Onward: A Review


If you are one of the individuals to have not seen Disney’s new movie, Onward, you are missing out on something huge. I will be honest with you before we dive in. I am a little hard to trust on giving the quality of a film because I am easily entertained and typically love every movie I watch. However, this is one you should trust me on, especially if you have siblings. I was surprised to find that the ending left me close to tears and I was absolutely shocked by the power of the film. 


Onward released on March 6th of this year. The world of the film is populated with many different types of mythological creatures that are all unique. Long ago, their world was filled with the wonders of magic and adventure, wizards and spells. But because of modern day solutions like the light bulb and washing machine to name a few, the magic of the past has been long forgotten by the people. 


The movie focuses on a family of elves called the Lightfoots. The two heroes of the story are brothers Ian, played by Tom Holland and Barley Lightfoot, played by Chris Pratt. I will note that these actors did a phenomenal job in portraying a brotherly relationship and really worked well together, which made the film that much better. They live with their mother, Laurel Lightfoot, played by Julia Louis-Dreyfus. She became a single parent after her husband, Wilden Lightfoot, passed away before the birth of Ian, her youngest son. 


Diving into the two main characters themselves, the two brothers are very different from each other. Barley is the oldest, and therefore has those natural older sibling tendencies like overprotectiveness and slight dominance. He is also on the more humorous side because regardless of his age, he has an obsession with adventure and magic because of an old game he is fascinated with. Ian on the other hand is almost the exact opposite of his brother. He is significantly more reserved, which causes him to struggle with making friends at school, he isn’t into the same fantasy as his brother, and he sees the world in a more practical fashion.


I would say that the plot of the film was very exciting, and I will only give an overview so as to not spoil the movie for those of you who haven’t yet had the pleasure. The movie begins on Ian’s 16th birthday and gives a bit of insight on the relationship between each family member. Ian begins the day with confidence to create a bolder image for himself by forming a list of things he would like to accomplish that day. After dealing with things such as lack of confidence and embarrassment from his older brother, Ian ends his day with a list of unchecked things. However, his mother saves the day by bringing him a gift from their father, in which he wanted both of his sons to have once they reached the age of 16. Once unwrapping it, Ian isn’t extremely thrilled to find an ancient staff in his hands. Barley however knows instantly what it is: a wizard’s staff. Again, due to the game he plays, he heavily still believes in the old world of magic. Another thing the two found in the gift was an old piece of paper with a spell on it. The spell would allow the boys to bring back any person they would like for an entire day. Naturally, the boys first think of their father, and agree to embark on a quest to bring him back for 24 hours. Ian jumps right on the issue by creating another list of things he would like to do with his father. The quest they face is long- filled with countless amounts of adventure, maps, magic, danger, fun characters, plot twists, and more.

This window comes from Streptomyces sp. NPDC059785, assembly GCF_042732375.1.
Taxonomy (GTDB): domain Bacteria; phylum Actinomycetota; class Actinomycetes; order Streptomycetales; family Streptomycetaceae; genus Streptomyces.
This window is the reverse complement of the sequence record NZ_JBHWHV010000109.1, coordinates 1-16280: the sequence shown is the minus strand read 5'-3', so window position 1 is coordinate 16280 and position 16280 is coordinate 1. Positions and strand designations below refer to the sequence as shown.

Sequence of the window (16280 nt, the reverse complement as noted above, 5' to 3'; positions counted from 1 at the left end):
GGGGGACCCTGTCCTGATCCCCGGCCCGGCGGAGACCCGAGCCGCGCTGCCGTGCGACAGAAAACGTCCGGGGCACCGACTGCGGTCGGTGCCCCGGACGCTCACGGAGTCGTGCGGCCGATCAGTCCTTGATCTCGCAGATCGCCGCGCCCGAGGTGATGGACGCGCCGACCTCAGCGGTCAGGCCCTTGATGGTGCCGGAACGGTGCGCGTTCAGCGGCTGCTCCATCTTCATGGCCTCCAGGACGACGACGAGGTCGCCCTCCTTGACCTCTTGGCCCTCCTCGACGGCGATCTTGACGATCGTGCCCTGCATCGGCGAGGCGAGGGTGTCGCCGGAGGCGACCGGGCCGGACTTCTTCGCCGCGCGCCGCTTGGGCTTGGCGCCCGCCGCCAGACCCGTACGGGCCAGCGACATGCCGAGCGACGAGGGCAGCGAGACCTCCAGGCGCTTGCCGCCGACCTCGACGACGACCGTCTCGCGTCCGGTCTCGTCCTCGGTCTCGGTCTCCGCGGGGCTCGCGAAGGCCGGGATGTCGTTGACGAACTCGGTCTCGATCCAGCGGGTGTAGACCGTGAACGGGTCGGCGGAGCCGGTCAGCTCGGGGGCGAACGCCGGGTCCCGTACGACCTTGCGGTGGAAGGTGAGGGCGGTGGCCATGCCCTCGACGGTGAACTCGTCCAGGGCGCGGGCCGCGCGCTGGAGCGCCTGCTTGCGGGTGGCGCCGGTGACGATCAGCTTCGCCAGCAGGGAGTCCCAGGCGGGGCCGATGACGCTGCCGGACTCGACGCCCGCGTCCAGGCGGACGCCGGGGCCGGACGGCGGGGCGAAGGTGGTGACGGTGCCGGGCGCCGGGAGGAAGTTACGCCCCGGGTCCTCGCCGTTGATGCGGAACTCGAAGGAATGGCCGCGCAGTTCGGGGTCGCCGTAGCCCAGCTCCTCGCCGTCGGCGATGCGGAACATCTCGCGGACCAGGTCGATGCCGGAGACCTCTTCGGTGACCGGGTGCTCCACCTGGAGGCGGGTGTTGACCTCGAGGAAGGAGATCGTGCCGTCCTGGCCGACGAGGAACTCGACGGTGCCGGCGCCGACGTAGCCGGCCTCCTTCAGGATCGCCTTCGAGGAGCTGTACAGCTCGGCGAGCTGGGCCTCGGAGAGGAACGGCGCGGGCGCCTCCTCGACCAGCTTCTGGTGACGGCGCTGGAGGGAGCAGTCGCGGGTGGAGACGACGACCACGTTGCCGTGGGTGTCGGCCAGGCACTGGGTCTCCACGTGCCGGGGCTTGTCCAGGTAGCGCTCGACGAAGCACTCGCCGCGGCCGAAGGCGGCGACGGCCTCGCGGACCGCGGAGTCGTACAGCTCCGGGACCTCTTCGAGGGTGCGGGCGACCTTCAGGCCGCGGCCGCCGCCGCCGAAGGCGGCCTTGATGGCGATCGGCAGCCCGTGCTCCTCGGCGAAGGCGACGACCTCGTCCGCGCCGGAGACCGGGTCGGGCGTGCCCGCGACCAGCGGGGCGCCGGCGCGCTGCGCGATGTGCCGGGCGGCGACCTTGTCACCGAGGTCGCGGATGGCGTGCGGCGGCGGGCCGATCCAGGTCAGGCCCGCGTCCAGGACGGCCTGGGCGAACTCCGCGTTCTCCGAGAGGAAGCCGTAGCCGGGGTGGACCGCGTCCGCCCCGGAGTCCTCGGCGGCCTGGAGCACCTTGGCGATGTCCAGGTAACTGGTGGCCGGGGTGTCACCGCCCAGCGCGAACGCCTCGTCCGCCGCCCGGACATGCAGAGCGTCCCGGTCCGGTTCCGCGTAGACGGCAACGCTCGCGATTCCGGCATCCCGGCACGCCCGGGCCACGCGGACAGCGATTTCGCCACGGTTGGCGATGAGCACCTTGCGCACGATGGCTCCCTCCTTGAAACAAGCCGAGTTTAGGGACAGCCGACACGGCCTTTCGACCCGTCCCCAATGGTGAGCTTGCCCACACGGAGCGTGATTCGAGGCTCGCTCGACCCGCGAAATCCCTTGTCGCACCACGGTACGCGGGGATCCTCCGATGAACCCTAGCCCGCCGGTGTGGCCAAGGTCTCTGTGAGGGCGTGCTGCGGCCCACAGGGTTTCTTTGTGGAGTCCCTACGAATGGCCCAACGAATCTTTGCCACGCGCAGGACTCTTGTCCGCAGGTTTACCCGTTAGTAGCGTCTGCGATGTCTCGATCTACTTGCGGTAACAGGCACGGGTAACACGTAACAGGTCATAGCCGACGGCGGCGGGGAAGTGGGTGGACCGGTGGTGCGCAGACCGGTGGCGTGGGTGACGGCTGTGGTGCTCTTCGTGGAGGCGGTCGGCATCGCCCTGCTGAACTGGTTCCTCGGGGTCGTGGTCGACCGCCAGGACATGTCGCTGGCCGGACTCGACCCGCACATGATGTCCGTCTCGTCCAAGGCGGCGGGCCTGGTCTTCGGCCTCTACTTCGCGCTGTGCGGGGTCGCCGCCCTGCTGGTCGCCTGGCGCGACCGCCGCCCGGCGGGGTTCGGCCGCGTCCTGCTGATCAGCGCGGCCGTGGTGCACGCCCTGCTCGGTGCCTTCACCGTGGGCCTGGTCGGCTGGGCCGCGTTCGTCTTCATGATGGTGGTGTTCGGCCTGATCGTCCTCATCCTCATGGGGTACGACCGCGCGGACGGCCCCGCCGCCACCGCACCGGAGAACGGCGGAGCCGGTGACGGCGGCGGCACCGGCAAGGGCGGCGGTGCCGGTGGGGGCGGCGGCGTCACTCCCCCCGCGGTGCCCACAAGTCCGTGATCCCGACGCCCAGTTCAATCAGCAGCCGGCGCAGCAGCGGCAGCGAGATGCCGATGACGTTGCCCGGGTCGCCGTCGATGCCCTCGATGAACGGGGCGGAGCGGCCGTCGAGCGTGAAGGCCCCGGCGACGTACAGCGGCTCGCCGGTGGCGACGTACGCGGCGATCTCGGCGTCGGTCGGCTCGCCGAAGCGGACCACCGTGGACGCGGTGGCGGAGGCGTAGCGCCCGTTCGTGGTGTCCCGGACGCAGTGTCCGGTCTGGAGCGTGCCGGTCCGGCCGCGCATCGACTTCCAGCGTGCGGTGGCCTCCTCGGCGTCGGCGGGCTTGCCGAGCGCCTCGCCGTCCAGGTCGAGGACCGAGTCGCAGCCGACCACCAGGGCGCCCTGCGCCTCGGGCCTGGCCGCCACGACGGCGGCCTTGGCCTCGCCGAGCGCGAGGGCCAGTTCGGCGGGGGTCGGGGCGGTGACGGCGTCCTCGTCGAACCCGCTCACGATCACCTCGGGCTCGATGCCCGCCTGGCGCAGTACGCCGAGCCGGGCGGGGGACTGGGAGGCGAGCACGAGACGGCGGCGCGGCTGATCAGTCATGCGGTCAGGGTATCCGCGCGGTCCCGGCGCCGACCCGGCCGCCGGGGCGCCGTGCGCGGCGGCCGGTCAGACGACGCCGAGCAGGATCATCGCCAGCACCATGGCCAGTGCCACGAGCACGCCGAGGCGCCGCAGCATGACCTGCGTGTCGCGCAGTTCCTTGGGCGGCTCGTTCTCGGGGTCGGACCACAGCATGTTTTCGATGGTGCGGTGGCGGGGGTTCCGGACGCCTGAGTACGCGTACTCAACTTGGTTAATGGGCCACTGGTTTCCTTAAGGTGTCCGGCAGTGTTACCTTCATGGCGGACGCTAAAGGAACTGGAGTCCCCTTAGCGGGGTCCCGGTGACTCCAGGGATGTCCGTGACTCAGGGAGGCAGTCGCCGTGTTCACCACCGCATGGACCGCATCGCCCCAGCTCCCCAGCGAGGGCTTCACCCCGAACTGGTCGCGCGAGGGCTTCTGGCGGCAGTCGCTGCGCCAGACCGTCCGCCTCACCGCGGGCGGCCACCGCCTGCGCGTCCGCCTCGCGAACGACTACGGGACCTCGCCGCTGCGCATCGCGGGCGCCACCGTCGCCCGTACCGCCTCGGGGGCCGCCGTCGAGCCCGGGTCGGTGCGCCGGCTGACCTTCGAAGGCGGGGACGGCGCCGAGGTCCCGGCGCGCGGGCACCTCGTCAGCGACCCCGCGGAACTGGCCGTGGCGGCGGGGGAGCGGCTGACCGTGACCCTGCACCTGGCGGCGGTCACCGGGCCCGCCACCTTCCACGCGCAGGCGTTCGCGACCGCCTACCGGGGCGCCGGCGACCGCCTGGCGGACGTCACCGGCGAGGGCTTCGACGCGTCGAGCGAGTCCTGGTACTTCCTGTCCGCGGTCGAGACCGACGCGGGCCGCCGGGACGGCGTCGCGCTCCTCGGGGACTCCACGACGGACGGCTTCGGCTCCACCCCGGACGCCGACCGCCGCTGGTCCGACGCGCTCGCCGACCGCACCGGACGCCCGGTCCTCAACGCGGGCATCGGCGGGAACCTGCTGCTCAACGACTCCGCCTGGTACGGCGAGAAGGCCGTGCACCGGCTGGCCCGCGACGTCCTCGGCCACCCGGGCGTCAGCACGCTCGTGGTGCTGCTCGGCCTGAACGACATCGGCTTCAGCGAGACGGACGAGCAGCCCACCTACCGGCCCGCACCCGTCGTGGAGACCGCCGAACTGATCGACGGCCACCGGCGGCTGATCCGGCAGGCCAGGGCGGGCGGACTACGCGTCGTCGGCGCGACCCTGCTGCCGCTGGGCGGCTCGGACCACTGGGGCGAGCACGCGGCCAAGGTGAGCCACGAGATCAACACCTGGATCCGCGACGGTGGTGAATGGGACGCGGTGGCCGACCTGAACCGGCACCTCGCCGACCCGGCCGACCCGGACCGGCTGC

The message of the film is a powerful one that reflects the impact of a brotherly bond. During their journey the boys clash and argue like any brothers would, but they also learn about the importance of their relationship as they grow closer together on the journey their father sent them on. Despite the good times and the bad times of Ian and Barley’s relationship, they learn about the things that are important in life and to cherish what they have instead of what they lost, which causes their bond to strengthen and allows for the growth of their personal character (so in other words, it’s a typical Disney movie if you are into that sort of thing).


In all, I really enjoyed this movie. I got to see it for the first time after going on a little date with my younger brother, Jack. It was honestly the perfect movie to see together. So I recommend, if you need some bonding time with your siblings, watch Onward with them. Even if “little kid movies” aren’t your thing, I know that most of you will appreciate the heartwarming message this movie portrayed.